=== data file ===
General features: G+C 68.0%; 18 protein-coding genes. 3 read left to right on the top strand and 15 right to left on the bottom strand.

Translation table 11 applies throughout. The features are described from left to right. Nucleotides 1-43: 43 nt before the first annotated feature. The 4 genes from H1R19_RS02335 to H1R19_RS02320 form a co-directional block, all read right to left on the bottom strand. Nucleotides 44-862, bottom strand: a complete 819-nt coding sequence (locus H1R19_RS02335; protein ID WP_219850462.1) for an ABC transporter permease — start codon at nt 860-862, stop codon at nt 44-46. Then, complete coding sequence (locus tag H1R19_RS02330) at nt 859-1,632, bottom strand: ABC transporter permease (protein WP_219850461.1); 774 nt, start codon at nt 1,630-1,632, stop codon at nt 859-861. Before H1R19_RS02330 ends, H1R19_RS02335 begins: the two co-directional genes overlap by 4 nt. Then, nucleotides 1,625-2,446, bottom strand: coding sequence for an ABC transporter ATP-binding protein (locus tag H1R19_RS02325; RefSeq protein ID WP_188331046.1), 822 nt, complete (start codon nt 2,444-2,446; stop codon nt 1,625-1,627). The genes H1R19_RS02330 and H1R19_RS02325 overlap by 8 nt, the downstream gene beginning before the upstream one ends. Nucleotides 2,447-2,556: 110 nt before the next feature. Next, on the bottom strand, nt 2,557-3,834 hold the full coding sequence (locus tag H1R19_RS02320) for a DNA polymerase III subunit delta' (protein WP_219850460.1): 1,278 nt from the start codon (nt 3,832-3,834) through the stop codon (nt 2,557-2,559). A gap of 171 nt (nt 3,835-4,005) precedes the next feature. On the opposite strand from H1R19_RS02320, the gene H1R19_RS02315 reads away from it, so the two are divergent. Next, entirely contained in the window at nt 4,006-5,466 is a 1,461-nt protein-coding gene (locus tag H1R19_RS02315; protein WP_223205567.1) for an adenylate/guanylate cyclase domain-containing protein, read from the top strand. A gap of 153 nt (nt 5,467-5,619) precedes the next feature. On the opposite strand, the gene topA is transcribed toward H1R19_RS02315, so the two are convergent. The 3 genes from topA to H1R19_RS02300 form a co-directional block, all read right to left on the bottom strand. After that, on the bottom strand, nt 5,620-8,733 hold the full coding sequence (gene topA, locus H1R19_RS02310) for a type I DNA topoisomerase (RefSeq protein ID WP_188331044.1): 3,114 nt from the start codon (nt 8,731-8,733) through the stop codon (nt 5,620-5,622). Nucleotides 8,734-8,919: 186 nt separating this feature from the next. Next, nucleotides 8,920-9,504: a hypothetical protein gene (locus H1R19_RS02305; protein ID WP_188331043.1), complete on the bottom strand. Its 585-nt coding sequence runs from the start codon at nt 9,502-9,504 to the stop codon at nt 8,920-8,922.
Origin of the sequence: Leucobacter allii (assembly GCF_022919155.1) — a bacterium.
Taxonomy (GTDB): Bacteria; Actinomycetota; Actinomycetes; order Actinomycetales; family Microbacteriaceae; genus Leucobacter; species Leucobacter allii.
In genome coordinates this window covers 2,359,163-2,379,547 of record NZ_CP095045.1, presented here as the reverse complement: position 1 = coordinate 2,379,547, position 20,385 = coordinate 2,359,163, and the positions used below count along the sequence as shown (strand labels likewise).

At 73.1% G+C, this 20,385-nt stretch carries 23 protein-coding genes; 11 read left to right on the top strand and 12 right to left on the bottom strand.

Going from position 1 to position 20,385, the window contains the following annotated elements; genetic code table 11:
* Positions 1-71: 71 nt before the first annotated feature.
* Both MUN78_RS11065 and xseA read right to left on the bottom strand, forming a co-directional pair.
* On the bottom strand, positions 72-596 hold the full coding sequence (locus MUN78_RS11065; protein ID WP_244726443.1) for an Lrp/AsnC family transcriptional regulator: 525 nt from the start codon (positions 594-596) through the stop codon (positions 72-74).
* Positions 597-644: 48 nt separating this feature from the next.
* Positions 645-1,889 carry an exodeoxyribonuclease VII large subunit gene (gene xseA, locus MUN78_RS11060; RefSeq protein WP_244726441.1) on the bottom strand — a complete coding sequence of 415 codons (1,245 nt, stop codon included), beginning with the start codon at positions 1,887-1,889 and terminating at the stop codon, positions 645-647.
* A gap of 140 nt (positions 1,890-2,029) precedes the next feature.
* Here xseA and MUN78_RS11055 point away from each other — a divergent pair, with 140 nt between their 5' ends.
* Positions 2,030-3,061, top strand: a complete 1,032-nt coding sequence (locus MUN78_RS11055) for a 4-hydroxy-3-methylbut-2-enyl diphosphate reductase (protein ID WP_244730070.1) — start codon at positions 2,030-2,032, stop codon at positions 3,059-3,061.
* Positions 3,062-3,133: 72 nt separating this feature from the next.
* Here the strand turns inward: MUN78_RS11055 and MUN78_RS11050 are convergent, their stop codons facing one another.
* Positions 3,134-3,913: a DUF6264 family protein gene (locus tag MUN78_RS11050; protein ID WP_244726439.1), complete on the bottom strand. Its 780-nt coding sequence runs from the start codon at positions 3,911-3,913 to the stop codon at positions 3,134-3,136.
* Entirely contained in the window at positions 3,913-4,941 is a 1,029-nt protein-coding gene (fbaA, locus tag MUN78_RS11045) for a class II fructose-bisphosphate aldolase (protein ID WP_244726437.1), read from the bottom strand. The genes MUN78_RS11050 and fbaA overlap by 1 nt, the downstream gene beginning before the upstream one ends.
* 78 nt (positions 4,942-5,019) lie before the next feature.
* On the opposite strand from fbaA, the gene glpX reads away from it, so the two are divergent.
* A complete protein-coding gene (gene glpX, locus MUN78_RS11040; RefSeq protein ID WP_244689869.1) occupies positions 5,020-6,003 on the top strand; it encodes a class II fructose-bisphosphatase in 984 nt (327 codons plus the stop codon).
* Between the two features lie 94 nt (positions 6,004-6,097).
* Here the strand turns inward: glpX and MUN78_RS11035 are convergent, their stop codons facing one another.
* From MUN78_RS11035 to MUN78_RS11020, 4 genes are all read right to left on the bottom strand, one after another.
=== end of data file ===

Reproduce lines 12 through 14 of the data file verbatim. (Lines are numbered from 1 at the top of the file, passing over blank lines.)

* Positions 645-1,889 carry an exodeoxyribonuclease VII large subunit gene (gene xseA, locus MUN78_RS11060; RefSeq protein WP_244726441.1) on the bottom strand — a complete coding sequence of 415 codons (1,245 nt, stop codon included), beginning with the start codon at positions 1,887-1,889 and terminating at the stop codon, positions 645-647.
* A gap of 140 nt (positions 1,890-2,029) precedes the next feature.
* Here xseA and MUN78_RS11055 point away from each other — a divergent pair, with 140 nt between their 5' ends.